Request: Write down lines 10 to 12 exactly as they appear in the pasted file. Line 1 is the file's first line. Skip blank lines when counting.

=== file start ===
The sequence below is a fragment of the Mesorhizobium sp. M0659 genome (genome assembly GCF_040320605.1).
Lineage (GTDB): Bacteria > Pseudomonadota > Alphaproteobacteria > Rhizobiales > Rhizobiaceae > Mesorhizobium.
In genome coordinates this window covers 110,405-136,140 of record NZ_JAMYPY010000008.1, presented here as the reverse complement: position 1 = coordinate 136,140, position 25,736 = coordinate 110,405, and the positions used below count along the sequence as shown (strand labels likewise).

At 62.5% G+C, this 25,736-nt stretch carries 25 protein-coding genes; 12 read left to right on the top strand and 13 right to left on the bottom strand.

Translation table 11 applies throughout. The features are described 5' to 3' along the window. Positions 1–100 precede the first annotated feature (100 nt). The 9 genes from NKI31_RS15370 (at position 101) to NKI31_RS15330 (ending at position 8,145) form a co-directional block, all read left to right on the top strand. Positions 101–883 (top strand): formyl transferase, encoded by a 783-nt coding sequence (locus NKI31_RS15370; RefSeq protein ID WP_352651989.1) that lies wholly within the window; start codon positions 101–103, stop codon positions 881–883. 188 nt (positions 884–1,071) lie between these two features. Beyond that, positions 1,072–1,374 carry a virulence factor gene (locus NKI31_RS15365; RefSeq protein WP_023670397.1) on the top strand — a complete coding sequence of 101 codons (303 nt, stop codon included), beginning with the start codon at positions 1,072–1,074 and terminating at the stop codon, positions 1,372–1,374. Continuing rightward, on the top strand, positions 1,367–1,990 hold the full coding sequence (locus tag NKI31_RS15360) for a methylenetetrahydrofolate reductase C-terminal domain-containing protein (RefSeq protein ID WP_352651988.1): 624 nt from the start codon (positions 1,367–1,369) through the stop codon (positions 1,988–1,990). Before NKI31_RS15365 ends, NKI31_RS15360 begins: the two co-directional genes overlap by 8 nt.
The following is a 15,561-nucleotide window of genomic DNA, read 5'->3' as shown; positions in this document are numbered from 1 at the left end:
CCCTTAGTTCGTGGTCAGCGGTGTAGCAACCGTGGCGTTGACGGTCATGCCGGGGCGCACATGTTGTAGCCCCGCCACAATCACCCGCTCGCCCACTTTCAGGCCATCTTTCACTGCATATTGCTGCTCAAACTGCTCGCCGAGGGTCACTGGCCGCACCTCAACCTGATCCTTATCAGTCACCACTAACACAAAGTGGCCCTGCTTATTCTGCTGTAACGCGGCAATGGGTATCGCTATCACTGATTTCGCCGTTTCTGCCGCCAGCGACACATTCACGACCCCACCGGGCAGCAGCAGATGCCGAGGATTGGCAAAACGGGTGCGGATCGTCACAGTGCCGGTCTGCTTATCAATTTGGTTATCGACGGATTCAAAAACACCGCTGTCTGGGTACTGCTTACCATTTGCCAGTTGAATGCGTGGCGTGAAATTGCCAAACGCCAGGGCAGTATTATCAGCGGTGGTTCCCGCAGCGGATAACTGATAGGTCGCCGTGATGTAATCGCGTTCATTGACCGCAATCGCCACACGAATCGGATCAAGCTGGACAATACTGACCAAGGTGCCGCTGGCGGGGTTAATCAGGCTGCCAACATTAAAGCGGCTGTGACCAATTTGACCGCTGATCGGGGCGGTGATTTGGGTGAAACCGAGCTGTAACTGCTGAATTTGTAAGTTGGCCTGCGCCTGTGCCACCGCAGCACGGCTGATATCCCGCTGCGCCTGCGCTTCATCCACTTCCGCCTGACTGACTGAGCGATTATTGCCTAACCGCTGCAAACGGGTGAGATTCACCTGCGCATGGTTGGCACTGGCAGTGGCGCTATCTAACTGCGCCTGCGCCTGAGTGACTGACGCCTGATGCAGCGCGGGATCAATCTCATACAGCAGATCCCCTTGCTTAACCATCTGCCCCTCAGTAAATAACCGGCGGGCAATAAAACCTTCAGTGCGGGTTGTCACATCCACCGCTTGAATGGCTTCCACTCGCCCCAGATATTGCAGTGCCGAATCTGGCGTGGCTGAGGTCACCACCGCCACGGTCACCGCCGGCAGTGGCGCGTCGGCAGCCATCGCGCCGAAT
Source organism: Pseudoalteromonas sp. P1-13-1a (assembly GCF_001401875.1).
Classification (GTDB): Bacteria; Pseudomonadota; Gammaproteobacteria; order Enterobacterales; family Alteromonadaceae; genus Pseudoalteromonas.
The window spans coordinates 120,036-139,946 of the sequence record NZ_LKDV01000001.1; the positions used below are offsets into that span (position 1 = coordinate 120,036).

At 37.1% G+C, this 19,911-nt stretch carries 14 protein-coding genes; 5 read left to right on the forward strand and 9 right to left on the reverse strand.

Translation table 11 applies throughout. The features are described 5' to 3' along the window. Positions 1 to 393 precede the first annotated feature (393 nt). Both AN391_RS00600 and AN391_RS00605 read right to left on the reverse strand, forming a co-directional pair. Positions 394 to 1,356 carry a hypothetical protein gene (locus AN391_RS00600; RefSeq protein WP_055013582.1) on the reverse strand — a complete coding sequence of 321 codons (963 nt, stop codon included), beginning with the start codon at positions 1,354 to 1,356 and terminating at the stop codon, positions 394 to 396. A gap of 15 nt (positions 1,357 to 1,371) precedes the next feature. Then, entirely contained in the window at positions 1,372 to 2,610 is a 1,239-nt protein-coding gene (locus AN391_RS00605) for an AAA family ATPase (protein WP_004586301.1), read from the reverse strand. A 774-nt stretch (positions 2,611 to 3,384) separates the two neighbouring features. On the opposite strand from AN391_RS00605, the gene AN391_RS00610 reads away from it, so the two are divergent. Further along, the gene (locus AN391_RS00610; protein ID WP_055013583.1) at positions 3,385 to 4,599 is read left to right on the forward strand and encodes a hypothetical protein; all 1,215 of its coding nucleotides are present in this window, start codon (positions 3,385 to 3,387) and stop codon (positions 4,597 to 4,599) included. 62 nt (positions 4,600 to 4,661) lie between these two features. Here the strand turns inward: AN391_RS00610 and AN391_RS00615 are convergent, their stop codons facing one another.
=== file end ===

The window spans coordinates 120,036-139,946 of the sequence record NZ_LKDV01000001.1; the positions used below are offsets into that span (position 1 = coordinate 120,036).

At 37.1% G+C, this 19,911-nt stretch carries 14 protein-coding genes; 5 read left to right on the forward strand and 9 right to left on the reverse strand.

Translation table 11 applies throughout. The features are described 5' to 3' along the window. Positions 1 to 393 precede the first annotated feature (393 nt). Both AN391_RS00600 and AN391_RS00605 read right to left on the reverse strand, forming a co-directional pair. Positions 394 to 1,356 carry a hypothetical protein gene (locus AN391_RS00600; RefSeq protein WP_055013582.1) on the reverse strand — a complete coding sequence of 321 codons (963 nt, stop codon included), beginning with the start codon at positions 1,354 to 1,356 and terminating at the stop codon, positions 394 to 396. A gap of 15 nt (positions 1,357 to 1,371) precedes the next feature. Then, entirely contained in the window at positions 1,372 to 2,610 is a 1,239-nt protein-coding gene (locus AN391_RS00605) for an AAA family ATPase (protein WP_004586301.1), read from the reverse strand. A 774-nt stretch (positions 2,611 to 3,384) separates the two neighbouring features. On the opposite strand from AN391_RS00605, the gene AN391_RS00610 reads away from it, so the two are divergent. Further along, the gene (locus AN391_RS00610; protein ID WP_055013583.1) at positions 3,385 to 4,599 is read left to right on the forward strand and encodes a hypothetical protein; all 1,215 of its coding nucleotides are present in this window, start codon (positions 3,385 to 3,387) and stop codon (positions 4,597 to 4,599) included. 62 nt (positions 4,600 to 4,661) lie between these two features. Here the strand turns inward: AN391_RS00610 and AN391_RS00615 are convergent, their stop codons facing one another.